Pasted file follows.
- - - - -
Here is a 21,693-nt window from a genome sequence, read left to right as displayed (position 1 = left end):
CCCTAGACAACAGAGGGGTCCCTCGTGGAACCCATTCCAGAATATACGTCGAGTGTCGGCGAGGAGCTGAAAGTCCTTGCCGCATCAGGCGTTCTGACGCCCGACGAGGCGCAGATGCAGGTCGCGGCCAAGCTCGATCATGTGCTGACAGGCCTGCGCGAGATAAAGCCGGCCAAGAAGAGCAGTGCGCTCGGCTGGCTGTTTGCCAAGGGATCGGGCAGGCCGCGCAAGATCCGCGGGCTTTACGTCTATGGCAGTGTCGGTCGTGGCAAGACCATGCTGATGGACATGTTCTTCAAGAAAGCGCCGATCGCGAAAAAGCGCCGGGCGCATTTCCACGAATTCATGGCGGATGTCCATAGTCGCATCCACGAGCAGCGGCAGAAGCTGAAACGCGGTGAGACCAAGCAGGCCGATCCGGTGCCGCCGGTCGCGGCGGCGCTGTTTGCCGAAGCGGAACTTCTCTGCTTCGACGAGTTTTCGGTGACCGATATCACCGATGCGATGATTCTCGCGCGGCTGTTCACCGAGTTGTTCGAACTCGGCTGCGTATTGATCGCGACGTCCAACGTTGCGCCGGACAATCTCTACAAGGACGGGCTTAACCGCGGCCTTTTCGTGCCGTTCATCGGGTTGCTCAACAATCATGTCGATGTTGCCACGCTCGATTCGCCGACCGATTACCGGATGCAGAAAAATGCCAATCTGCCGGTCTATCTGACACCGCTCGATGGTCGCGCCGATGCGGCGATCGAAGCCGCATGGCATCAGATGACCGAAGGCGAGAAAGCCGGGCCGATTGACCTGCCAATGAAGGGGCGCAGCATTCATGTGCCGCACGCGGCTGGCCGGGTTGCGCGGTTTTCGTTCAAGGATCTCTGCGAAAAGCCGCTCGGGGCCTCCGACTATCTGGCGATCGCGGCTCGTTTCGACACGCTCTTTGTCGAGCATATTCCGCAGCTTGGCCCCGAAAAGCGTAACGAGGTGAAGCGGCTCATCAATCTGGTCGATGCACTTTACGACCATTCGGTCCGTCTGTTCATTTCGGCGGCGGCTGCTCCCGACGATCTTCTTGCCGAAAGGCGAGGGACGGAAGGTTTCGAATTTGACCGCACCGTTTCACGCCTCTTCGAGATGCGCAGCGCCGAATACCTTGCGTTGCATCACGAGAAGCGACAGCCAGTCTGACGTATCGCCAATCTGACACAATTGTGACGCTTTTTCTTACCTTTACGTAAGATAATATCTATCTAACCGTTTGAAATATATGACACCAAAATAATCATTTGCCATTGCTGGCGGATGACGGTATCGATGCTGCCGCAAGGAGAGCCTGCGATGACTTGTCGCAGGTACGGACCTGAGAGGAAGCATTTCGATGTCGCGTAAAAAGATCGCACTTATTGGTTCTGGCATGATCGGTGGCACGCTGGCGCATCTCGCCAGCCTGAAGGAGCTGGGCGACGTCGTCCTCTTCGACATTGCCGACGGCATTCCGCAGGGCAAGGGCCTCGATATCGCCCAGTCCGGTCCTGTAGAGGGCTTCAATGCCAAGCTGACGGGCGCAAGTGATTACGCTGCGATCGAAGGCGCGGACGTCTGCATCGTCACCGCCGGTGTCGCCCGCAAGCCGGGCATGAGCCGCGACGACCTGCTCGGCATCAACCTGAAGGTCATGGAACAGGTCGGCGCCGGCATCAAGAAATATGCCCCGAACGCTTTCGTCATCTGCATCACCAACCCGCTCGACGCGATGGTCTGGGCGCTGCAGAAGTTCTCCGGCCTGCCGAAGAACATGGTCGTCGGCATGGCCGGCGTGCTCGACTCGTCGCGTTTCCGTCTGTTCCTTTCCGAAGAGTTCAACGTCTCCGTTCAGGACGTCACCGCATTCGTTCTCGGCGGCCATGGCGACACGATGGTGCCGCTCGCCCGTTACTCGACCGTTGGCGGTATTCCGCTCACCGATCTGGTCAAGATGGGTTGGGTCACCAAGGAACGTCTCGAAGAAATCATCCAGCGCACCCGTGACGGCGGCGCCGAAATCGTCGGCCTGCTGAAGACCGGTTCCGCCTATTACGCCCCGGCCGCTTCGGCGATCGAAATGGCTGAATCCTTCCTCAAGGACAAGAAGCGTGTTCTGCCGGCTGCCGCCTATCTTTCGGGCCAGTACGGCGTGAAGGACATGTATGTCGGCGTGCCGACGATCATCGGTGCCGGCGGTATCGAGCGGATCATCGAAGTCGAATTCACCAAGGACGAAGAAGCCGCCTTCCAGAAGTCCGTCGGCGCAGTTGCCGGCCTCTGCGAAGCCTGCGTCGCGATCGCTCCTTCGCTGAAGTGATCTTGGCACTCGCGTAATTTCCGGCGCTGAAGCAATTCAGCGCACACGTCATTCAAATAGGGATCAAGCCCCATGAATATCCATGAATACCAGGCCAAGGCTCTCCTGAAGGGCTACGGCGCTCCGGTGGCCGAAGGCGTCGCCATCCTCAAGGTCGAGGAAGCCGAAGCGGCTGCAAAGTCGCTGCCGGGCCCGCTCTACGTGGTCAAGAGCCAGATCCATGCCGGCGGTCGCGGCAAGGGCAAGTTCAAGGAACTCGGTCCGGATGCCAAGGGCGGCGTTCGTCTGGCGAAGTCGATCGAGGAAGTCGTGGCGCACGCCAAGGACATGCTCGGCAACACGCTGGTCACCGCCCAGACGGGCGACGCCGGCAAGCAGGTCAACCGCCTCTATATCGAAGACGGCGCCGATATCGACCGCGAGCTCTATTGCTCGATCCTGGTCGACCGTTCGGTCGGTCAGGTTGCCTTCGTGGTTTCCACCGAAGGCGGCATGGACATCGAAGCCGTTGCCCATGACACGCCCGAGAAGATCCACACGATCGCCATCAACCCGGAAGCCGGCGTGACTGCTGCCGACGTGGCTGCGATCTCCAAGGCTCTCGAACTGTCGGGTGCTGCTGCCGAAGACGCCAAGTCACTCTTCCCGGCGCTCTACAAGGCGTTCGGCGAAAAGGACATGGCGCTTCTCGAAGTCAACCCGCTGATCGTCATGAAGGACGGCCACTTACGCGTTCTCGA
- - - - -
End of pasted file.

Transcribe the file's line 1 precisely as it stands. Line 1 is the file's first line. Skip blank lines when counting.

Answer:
Here is a 21,693-nt window from a genome sequence, read left to right as displayed (position 1 = left end):